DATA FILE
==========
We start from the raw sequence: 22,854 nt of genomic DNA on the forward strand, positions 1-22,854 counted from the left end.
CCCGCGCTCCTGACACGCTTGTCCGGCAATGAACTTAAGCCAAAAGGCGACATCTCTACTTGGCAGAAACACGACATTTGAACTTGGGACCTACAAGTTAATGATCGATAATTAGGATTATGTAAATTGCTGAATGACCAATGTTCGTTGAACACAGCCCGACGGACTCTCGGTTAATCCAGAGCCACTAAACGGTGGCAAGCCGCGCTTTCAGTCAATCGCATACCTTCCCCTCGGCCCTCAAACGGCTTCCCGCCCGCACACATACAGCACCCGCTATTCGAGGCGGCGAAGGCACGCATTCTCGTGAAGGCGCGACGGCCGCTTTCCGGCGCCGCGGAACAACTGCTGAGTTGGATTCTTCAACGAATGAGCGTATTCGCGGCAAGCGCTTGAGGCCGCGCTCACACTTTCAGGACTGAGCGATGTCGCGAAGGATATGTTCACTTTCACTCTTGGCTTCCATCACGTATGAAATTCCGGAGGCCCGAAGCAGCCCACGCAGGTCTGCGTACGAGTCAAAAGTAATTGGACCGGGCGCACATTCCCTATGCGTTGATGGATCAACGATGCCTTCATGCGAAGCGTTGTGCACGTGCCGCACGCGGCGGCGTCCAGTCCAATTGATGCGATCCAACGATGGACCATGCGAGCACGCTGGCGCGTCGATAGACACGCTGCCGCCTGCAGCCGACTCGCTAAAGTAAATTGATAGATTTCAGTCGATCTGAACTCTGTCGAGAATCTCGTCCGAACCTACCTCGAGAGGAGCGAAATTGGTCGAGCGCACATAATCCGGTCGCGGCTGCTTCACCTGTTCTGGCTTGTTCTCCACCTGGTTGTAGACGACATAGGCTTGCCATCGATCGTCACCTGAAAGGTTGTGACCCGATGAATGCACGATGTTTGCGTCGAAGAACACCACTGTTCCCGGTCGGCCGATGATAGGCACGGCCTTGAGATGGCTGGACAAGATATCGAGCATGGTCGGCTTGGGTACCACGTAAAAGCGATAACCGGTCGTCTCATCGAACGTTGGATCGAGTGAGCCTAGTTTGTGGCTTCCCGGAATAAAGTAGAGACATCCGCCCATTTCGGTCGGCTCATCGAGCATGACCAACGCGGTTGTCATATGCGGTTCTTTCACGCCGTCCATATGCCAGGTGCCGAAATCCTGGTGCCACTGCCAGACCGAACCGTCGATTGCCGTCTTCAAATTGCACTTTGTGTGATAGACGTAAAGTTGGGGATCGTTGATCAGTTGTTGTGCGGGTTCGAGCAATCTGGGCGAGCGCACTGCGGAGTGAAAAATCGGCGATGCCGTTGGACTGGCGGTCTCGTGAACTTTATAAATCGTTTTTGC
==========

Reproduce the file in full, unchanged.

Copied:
We start from the raw sequence: 22,854 nt of genomic DNA on the forward strand, positions 1-22,854 counted from the left end.
CCCGCGCTCCTGACACGCTTGTCCGGCAATGAACTTAAGCCAAAAGGCGACATCTCTACTTGGCAGAAACACGACATTTGAACTTGGGACCTACAAGTTAATGATCGATAATTAGGATTATGTAAATTGCTGAATGACCAATGTTCGTTGAACACAGCCCGACGGACTCTCGGTTAATCCAGAGCCACTAAACGGTGGCAAGCCGCGCTTTCAGTCAATCGCATACCTTCCCCTCGGCCCTCAAACGGCTTCCCGCCCGCACACATACAGCACCCGCTATTCGAGGCGGCGAAGGCACGCATTCTCGTGAAGGCGCGACGGCCGCTTTCCGGCGCCGCGGAACAACTGCTGAGTTGGATTCTTCAACGAATGAGCGTATTCGCGGCAAGCGCTTGAGGCCGCGCTCACACTTTCAGGACTGAGCGATGTCGCGAAGGATATGTTCACTTTCACTCTTGGCTTCCATCACGTATGAAATTCCGGAGGCCCGAAGCAGCCCACGCAGGTCTGCGTACGAGTCAAAAGTAATTGGACCGGGCGCACATTCCCTATGCGTTGATGGATCAACGATGCCTTCATGCGAAGCGTTGTGCACGTGCCGCACGCGGCGGCGTCCAGTCCAATTGATGCGATCCAACGATGGACCATGCGAGCACGCTGGCGCGTCGATAGACACGCTGCCGCCTGCAGCCGACTCGCTAAAGTAAATTGATAGATTTCAGTCGATCTGAACTCTGTCGAGAATCTCGTCCGAACCTACCTCGAGAGGAGCGAAATTGGTCGAGCGCACATAATCCGGTCGCGGCTGCTTCACCTGTTCTGGCTTGTTCTCCACCTGGTTGTAGACGACATAGGCTTGCCATCGATCGTCACCTGAAAGGTTGTGACCCGATGAATGCACGATGTTTGCGTCGAAGAACACCACTGTTCCCGGTCGGCCGATGATAGGCACGGCCTTGAGATGGCTGGACAAGATATCGAGCATGGTCGGCTTGGGTACCACGTAAAAGCGATAACCGGTCGTCTCATCGAACGTTGGATCGAGTGAGCCTAGTTTGTGGCTTCCCGGAATAAAGTAGAGACATCCGCCCATTTCGGTCGGCTCATCGAGCATGACCAACGCGGTTGTCATATGCGGTTCTTTCACGCCGTCCATATGCCAGGTGCCGAAATCCTGGTGCCACTGCCAGACCGAACCGTCGATTGCCGTCTTCAAATTGCACTTTGTGTGATAGACGTAAAGTTGGGGATCGTTGATCAGTTGTTGTGCGGGTTCGAGCAATCTGGGCGAGCGCACTGCGGAGTGAAAAATCGGCGATGCCGTTGGACTGGCGGTCTCGTGAACTTTATAAATCGTTTTTGC